Please note that the items "Maori" carded wool and Fluffy yarn are being replenished but the high demand for it is making production times longer than usual.
We´re doing our best to keep the wait to a minimum.
Thanks for your patience!
Every once in a while I spend a day in Prato at the DHG headquarters. I find any excuse to linger in the warehouse: the sight of all those hues and those shelves adorned in multi colored wools makes me happy! I wander from one corridor to the next and I ask questions as I indulge in the many tones in which the different kinds of wool, plant fibers and fabrics are available. Idling is never an end to itself because contemplation breeds new ideas and I am not ashamed of it. A bit too ‘neutral’ for my taste is the corner where we find the Bergschaf, the amazing Alpine wool that molds like clay!
It is at the end of a long shelf of Maori wool where I rarely end up. Out of all of the different Bergschafs, my favorite without a doubt is the grey. I have always loved mixed tones. I have an artisanal soul. There are times when my hands just can’t stay still: so one day, I don’t even remember which, I took a few pieces of wool. I began to combine the colors and to mix them with the beautiful and beloved grey Bergschaf, which is already a hybrid. I pulled off a tuft of Maori here, another there and I mixed them together then with the warm Alpine wool. On a piece of paper I wrote down 1/3 cobalt, 1/3 chlorophyll... I brought everything upstairs, to the offices and we talked it over together.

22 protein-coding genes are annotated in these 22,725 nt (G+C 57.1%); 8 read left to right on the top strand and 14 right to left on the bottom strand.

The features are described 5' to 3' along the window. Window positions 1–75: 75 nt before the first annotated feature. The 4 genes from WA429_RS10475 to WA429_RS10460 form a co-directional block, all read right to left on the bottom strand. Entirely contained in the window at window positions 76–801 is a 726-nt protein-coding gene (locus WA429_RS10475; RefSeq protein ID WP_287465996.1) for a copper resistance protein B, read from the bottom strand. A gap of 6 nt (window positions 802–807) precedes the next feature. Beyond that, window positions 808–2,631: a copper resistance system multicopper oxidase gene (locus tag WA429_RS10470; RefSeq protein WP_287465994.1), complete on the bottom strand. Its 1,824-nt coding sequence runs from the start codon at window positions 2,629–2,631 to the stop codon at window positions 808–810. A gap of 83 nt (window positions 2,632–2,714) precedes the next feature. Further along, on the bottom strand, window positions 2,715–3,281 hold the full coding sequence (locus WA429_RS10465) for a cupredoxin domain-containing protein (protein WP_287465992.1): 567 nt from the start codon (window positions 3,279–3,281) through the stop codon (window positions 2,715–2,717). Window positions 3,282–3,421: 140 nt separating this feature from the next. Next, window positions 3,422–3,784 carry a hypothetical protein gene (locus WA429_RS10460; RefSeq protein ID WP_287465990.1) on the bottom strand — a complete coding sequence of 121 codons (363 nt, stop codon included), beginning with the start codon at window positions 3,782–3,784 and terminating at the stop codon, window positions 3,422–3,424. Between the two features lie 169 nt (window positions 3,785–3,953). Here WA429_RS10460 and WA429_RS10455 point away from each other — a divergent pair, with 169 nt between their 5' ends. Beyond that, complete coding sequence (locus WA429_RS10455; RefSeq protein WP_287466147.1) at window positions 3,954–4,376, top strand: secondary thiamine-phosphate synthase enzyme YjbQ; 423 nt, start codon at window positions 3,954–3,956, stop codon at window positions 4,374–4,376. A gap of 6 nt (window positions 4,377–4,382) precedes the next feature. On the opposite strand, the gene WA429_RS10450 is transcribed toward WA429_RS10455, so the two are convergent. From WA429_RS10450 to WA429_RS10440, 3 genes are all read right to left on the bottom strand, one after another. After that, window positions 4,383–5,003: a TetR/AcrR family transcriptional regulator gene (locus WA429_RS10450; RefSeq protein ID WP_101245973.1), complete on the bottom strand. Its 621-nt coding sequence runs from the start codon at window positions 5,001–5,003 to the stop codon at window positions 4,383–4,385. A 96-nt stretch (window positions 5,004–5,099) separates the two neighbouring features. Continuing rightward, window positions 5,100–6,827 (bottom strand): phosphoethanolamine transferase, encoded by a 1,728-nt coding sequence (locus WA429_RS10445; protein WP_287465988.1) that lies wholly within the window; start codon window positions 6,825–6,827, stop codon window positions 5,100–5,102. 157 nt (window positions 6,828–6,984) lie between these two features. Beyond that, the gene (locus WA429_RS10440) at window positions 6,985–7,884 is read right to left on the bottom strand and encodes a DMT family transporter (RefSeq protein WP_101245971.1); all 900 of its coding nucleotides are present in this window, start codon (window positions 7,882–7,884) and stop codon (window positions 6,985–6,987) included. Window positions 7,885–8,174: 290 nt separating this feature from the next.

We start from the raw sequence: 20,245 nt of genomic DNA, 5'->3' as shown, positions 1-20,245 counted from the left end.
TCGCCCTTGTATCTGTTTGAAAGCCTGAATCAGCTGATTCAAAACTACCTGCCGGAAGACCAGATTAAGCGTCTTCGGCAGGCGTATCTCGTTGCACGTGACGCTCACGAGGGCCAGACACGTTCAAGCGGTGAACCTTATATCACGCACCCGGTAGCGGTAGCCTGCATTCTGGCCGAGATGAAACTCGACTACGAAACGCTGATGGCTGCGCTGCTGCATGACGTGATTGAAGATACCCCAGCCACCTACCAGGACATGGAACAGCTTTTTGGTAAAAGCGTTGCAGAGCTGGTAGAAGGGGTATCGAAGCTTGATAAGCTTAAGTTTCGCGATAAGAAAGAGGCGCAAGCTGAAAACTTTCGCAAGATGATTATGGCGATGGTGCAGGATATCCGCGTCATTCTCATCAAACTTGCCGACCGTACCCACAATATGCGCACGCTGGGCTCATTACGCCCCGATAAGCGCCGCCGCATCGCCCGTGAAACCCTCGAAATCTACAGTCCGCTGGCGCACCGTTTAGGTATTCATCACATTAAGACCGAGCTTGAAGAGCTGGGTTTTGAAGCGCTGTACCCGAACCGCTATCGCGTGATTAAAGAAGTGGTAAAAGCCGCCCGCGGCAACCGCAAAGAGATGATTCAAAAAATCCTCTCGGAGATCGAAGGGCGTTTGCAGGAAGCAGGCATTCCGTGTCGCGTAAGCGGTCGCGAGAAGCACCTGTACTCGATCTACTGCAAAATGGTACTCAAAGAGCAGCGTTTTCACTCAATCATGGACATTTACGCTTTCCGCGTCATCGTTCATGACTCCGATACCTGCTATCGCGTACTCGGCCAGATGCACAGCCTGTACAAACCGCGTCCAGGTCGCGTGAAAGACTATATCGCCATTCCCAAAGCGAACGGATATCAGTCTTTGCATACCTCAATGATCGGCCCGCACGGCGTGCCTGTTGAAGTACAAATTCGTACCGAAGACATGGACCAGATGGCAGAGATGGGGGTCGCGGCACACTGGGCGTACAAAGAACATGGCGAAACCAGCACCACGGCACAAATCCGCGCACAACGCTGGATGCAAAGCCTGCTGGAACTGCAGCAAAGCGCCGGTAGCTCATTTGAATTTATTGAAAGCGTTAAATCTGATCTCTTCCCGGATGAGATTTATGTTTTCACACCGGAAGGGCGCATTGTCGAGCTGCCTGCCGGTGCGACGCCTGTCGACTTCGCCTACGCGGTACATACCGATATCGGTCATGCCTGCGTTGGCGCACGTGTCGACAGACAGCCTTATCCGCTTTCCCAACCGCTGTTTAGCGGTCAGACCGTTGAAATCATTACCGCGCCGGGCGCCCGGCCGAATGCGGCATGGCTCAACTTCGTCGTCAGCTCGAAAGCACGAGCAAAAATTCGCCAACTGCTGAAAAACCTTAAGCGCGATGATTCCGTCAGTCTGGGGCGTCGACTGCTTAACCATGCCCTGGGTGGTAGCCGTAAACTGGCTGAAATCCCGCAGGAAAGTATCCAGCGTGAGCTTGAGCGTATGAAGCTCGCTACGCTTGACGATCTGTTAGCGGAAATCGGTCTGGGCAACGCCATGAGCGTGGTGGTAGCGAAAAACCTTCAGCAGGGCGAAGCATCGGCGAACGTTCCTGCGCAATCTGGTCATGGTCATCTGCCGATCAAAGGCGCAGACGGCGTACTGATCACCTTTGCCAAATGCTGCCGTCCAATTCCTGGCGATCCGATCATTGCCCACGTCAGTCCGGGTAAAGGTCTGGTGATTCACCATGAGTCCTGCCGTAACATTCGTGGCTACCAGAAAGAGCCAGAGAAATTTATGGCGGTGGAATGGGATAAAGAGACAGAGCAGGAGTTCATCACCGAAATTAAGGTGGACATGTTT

Will it felt well? Hand carding didn’t give great results, but it was worth passing to the next fateful test: the water + soap + elbow grease test. We didn’t have a lot of wool prepared like this, for obvious reasons, and we needed to experiment with it on something small. Coincidentally in those same days I was working on a commission, some containers. I cut out a small model and I carried out a first test. I told myself, “Ok, it is possible. It’s easy to work with.
The result a true mix: ‘dryer’ and more stable than the felt made with Maori, colored just like I like it with a touch more softness. I am a bit methodical as well: I tried to put the Bergschaf on the bottom and the color on top, to use the mix only on the outside, to use one fiber on the right side and another on the left. It was all very informative. I never stop learning. Then, at some point, I was missing that little bit of wool that I needed to complete the last object and I had to add a different color. So, considering that fate was on my side, that is how the little woolen containers with contrasting ‘mouths’ were born!
Long live this meeting between Bergschaf, the rough mountain wool, and Maori, the more delicate and exotic fiber from New Zealand: may it be a colorful and durable marriage!
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